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Chair of the IMO Public Health Committee Dr Ina Kelly outlines the importance of public health medicine
Public Health is “the science and art of preventing disease, prolonging life and promoting, protecting and improving health through the organised efforts of society” (Acheson, 1988) and public health medicine is the branch of medicine that specialises in the numerous medical aspects of public health.
Doctors specialising in public health medicine diagnose population health problems and our health interventions are to work across the life course to prevent ill health and health inequalities and to maximise the effectiveness, quality, safety and sustainability of health services.
Public health medicine is considered so important for the health of the population that a substantial part of the specialty’s function is mandated by legislation, both national and international. This is important to maintain national and international health security from global risks such as highly pathogenic infections, but it covers many other aspects of public health. The GDPR 2018 makes specific provision for this essential public interest service too.
Because the remit of public health medicine is so broad, individual specialists may focus on one or more particular domains of the service.
Health protection is the ‘emergency department’ of public health, dealing with the investigation, surveillance, prevention and control of infectious disease and providing public health risk assessment and medical advice on non-infectious hazards. It is demand-led, sensitive to population increases and immediate.
It is urgent, as delays not only put the affected patients at risk, they put their families and the wider community at risk of avoidable outbreaks of infection or exposure to hazards. Timely, effective prevention and control can minimise the demand on GP and hospital care, for example from seasonal influenza. The statutory health sector climate change adaptation plan due in autumn 2019 will include protection of the population from health impacts of climate change. Public health medicine contributes to emergency planning and response for all hazards, and leads on biological hazards.
Health improvement is an essential prevention part of public health medicine. In line with Healthy Ireland, public health physicians contribute to health improvement by actions such as: Surveillance and monitoring of diseases and their risk factors; critical review of evidence, especially relating to behaviour-related risk factors; advocacy for decision-makers to carry out changes that will make the healthier choice easier; and ensuring that health inequalities are minimised and that health is considered across all Government departments when policy changes are being made and Health Impact Assessment. Population screening services are important public health measures and specialists in public health medicine will be very willing to take an increasing role in Ireland’s screening services, as was recommended by the Scoping Inquiry into Cervicalcheck in 2018.
Health service improvement is an analytical, advisory and developmental part of public health medicine. Specialists in public health medicine assess population health status and healthcare needs, depending on the context of the health service planning need. Based on their assessment, specialists can then provide public health medical advice and leadership towards addressing the population and service needs. Specialists in public health medicine in the National Cancer Control Programme (NCCP) are integral to working “with health service providers to prevent cancer, treat cancer, and increase survival and quality-of-life for those who develop cancer, by converting the knowledge gained through research, surveillance and outcome evaluation into strategies and actions” (NCCP).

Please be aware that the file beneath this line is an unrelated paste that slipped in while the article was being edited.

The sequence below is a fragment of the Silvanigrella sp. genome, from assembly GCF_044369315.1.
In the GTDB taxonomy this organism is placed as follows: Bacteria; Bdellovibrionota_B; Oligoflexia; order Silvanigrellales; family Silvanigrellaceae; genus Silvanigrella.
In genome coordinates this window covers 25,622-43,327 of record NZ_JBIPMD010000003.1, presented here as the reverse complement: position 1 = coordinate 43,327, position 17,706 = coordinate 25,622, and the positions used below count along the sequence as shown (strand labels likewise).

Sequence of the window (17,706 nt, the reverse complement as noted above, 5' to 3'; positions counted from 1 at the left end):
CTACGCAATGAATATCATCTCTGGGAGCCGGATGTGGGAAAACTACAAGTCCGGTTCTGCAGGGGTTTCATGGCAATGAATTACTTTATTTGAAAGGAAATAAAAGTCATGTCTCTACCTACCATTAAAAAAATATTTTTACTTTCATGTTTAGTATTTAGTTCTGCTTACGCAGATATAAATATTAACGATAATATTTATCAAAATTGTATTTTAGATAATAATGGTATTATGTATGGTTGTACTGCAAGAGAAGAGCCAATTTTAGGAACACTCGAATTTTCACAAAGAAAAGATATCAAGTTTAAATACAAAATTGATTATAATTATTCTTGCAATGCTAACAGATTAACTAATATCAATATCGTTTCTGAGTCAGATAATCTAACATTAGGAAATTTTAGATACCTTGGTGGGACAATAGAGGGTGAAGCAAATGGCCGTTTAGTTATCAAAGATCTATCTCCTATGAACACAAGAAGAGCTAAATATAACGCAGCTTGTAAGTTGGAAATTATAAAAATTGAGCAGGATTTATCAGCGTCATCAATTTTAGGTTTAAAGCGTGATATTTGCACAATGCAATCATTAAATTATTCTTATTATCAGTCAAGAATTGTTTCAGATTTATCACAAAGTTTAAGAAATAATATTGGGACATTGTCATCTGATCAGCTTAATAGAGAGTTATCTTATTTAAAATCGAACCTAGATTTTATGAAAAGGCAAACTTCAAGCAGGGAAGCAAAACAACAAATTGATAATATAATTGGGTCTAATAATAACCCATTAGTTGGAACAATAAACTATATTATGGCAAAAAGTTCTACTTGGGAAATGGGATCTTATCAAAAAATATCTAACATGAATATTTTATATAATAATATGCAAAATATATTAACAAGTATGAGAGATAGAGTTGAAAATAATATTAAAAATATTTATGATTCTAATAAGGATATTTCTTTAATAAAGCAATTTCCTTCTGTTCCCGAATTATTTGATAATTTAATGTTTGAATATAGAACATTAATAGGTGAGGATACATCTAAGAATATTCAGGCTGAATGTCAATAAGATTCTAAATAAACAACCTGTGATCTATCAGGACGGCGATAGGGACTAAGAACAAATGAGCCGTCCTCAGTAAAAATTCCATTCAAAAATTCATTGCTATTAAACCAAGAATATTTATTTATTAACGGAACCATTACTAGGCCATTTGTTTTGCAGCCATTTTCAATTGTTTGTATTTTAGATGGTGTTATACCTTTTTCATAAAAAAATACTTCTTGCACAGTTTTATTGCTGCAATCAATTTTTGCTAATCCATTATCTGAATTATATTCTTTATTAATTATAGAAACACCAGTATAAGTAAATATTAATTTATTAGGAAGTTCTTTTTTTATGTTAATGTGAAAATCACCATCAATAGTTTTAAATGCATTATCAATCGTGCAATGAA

Health intelligence involves gathering and analysing health information to develop the knowledge base for making the decisions required to improve the health of the population. It is an integral part of all of public health medicine. In addition, the Health Intelligence Unit (HIU) drives safer, quality services by “capturing and utilising knowledge to support decision-making to improve the health of the population” (HIU).
The work of specialists in public health medicine goes beyond what is described above, including supporting the operational side of the HSE to organise and deliver high-quality, safe and cost-effective services; evaluating how well the HSE is achieving these goals; advocating for those individuals and groups that are less well served, and endeavouring to ensure that all levels of society are provided with a fair and equitable service, ie, moving towards health justice for all.
Return on Investment (ROI) for public health interventions has been measured at 14-fold. Examples of cost-saving public health medical services include:
Quality and patient safety.
Control of antimicrobial resistance and healthcare-associated infections.
Health technology assessment.
Chronic disease prevention.
Health service planning.
Child health service development.
Public health medicine has contributed to important successes in Ireland, such as the smoking ban, excellent childhood vaccination rates, and low tuberculosis rates in recent years. However, the impact of prevention is not really felt until it fails.
Public health medicine aims to provide evidence-based and independent advice to influence and advocate on social, health and environmental policy. In fact, most facets of society can contribute to better health and public health medicine aims to get health into all policies as standard practice across Government.